Who receives my loved one's estate if they didn't write a will?

Published 06 Jul 2017

Writing a will is a key part of the estate planning process. This crucial document outlines how you'd like your assets distributed to beneficiaries when you pass away.

Nevertheless, many people in Australia fail to produce a will. Research suggests that between 45 and 50 per cent of individuals haven't formally set out their final wishes for their estate, potentially leaving their assets open to inheritance disputes.

So what happens if your loved one dies without a will? Known as 'intestacy', the process can be confusing and stressful for friends and relatives of the deceased, particularly those who were partly or wholly dependant on them.

Let's take a closer look at intestacy and how it affects the distribution of an individual's estate.

Who gets the estate?

When someone is judged to have died intestate, the individual's assets are passed on according to a formula based on family trees.

The Supreme Court of NSW will appoint an administrator to the deceased's estate who will establish the individual's closest living relatives and obtain certification evidence to prove the relationship.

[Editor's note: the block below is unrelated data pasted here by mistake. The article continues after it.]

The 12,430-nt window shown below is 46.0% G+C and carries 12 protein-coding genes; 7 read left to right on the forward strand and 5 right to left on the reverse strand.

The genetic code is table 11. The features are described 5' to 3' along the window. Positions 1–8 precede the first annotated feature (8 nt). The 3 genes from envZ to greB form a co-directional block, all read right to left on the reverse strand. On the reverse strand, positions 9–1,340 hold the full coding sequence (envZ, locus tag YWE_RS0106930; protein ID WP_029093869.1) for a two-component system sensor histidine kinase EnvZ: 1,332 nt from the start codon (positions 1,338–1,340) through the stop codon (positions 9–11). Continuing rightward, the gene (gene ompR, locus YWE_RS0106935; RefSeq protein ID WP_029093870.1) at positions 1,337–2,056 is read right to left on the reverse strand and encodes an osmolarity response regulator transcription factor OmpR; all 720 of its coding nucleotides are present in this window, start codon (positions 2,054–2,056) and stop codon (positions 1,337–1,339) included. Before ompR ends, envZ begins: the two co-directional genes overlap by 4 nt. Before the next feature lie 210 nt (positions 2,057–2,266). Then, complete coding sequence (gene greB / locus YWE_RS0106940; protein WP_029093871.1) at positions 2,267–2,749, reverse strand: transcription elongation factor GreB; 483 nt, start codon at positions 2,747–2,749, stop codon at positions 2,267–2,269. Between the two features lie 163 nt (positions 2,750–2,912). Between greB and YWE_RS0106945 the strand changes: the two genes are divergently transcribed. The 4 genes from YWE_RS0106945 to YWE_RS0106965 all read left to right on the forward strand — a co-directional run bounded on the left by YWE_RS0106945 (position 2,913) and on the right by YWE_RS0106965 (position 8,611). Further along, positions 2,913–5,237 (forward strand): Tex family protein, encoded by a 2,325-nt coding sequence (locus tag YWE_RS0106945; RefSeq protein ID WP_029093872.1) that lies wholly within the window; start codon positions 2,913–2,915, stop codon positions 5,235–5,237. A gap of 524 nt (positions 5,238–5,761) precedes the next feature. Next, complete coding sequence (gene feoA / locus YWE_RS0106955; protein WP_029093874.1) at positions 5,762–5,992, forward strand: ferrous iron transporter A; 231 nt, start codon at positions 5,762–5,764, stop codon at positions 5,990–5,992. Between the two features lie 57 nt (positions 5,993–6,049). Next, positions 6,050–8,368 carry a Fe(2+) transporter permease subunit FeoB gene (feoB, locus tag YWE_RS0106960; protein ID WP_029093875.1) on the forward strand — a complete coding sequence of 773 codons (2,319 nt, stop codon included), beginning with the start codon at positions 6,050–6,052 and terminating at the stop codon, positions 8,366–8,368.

According to NSW Trustee & Guardian, identifying next of kin can be an expensive and time-consuming task, particularly if the person has loved ones living overseas.

The formula for distributing the estate can be quite complicated depending on the deceased's previous marital relationships and number of children.

Typically, if someone is married at the time of their death - whether they have children with that person or not - the spouse receives the entirety of the estate.

If there are multiple spouses or the deceased has children from a previous relationship, the estate is shared to varying degrees between surviving partners and children.

In situations where the deceased has no spouses or children, the estate is left to, in descending order, the individual's:

  • Parents;
  • Siblings;
  • Grandparents;
  • Aunts and uncles; and
  • First cousins.

Intestacy in NSW

Intestacy rules don't just apply when someone hasn't written a will. There may be situations where a court decides that an individual has died intestate because:

  • Their will is invalid;
  • They did not have the testamentary capacity to write one; or
  • The will didn't account for all their assets.

In some cases, parts of the will may be valid and others not, which can create even further confusion, expense and delays regarding the distribution of the estate.

As such, people are typically advised to enlist the services of a lawyer when estate planning to ensure their will is written according to the state's requirements.

However, if you'd like to pursue an inheritance dispute against an estate that has been distributed according to intestacy rules, please get in touch with Gerard Malouf & Partners Will Dispute Lawyers.

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